It’s going to happen at least once in your career, and probably several times: there’s somebody at work whose bad attitude and worse communication skills is dragging down your performance, your morale, and the results of you and your team.

The sooner you learn how to deal with such a situation, the sooner you can fix a bad trend – and feel an awful lot better about facing up to such a scenario next time around.

The good news is that it really does come down to communication. So many bad atmospheres exist in workplaces because unspoken resentments or misunderstandings linger like a bad smell.

A great deal of professional and otherwise very talented people share one significant fear: they are afraid to talk. And when a bad attitude can be traced back to feelings of inadequacy or distrust, it’s no surprise.

This is why it is up to you to ‘be the bigger person’ and initiate talks with calmness, empathy, and assertiveness.

A telling-off, for example, may be likely to alienate your difficult colleague more than ever. When raising issues with them, try instead to frame your observations as questions rather than accusations.

This gives your colleague the sense that they have a voice, and the opportunity to tell you how they feel – and why they feel that way.

If the office itself is starting to feel a little small with this thick, uncomfortable atmosphere, try having your meeting in a café or while taking a walk together.

Repeat back what they say to you in order to make sure you’ve understood them properly, and maintain eye-contact as a way of re-building trust.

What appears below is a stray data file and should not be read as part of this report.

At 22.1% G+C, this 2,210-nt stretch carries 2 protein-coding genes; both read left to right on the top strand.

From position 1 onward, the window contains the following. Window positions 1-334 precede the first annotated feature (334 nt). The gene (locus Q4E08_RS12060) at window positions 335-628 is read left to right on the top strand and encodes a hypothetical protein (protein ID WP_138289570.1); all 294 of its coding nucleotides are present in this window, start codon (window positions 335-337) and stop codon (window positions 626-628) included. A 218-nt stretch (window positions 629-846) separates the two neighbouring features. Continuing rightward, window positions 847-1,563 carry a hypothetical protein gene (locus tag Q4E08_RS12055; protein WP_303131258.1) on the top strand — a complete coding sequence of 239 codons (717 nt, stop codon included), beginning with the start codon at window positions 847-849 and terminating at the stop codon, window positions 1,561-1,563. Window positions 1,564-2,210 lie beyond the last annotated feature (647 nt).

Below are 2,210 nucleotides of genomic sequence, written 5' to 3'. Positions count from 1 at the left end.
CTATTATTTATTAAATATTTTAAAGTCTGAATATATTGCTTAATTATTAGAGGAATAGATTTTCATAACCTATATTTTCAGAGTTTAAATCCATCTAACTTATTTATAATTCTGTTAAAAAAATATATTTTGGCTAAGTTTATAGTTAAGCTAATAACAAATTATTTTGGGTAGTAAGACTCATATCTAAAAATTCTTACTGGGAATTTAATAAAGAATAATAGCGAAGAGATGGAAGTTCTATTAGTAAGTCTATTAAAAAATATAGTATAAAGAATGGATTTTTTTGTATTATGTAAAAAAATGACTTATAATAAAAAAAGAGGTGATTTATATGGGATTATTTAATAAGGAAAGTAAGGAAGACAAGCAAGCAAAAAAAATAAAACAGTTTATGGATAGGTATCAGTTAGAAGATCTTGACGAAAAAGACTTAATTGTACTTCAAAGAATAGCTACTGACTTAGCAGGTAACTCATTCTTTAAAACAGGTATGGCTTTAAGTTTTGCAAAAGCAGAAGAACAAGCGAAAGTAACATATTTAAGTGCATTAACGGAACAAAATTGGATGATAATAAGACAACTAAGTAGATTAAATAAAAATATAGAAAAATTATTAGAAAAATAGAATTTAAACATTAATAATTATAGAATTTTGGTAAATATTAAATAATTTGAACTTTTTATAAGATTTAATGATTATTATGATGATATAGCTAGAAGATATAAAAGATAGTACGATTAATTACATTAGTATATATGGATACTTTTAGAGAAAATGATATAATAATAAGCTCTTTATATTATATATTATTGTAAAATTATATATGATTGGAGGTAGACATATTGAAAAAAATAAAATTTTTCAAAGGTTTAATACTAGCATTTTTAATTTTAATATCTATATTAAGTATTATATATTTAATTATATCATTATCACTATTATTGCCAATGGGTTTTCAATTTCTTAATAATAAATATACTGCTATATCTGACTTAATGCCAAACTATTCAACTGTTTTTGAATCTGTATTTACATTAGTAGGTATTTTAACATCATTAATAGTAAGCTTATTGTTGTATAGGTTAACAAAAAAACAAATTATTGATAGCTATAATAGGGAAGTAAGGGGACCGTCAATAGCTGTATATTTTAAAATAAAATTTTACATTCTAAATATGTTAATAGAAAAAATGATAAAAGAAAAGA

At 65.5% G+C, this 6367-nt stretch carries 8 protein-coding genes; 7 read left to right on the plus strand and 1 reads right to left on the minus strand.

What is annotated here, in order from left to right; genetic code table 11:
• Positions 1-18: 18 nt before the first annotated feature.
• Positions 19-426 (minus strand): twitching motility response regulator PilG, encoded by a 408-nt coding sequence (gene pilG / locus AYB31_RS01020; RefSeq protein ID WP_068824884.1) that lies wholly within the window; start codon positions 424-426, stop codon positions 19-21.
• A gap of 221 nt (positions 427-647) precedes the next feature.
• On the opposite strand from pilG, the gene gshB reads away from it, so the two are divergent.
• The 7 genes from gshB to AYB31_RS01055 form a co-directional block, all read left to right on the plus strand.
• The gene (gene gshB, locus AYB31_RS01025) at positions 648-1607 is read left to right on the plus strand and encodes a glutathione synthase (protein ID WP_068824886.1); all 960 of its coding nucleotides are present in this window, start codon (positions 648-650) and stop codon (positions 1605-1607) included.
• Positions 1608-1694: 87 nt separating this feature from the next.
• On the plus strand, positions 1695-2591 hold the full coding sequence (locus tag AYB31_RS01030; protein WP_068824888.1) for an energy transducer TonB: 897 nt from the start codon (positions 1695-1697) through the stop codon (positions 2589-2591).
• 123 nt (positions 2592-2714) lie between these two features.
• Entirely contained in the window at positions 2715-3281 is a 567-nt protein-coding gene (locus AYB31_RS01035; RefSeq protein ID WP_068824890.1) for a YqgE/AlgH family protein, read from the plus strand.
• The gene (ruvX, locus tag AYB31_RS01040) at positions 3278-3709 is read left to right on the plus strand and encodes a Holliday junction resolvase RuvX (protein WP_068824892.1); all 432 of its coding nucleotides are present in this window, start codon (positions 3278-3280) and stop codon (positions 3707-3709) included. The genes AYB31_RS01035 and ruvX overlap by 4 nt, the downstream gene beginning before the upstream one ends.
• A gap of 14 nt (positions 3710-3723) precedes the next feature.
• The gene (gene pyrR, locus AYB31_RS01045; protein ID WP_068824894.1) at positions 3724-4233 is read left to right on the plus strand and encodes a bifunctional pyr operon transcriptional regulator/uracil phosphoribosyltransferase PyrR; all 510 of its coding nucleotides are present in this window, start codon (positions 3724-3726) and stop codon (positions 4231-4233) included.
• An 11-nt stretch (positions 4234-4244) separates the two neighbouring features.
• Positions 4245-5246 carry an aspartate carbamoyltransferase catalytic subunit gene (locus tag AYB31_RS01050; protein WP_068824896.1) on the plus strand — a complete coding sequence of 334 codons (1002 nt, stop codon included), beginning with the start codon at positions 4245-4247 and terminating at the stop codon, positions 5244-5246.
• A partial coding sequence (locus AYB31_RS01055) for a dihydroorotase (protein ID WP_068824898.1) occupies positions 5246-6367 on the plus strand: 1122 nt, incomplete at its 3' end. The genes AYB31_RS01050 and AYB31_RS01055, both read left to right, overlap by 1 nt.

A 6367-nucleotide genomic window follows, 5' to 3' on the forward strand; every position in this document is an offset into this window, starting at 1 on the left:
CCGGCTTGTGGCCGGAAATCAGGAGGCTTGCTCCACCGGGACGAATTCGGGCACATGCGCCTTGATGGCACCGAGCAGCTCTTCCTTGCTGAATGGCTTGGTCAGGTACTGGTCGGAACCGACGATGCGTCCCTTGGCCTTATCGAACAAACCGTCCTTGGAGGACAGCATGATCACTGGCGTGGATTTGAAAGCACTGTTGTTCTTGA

But don’t be afraid to take control of the situation. You, too, can ask to have your points repeated back to you, to ensure you were listened to and understood.

And you will likely benefit from backing up the changes you’d like to see in your colleague’s behavior with targets you want them to hit or boundaries within which you expect them to behave.

You might want to double-check their expectations about what they are supposed to achieve and how they would like to be acknowledged are appropriate and, if so, that they are being met.

Clarity is key, and it doesn’t hurt to write things down as you go and type up the minutes afterwards so that you have a document to refer to when it comes to the next review.

And when your colleague does improve, don’t be afraid to tell them so.

This fear of speaking-up goes two ways: we naturally want to protect our dignity by avoiding potentially embarrassing or troublesome situations.

You can begin to work towards a more open and understanding atmosphere by checking out this new visual guide to workplace clashes.


Written By
John writes on behalf of NeoMam Studios. He is a digital nomad specialised in leadership, digital media and personal growth topics, his passions include world cinema and biscuits. A native Englishman, he is always on the move, but can most commonly be spotted in the UK, Norway, and the Balkans. Linkedin Twitter

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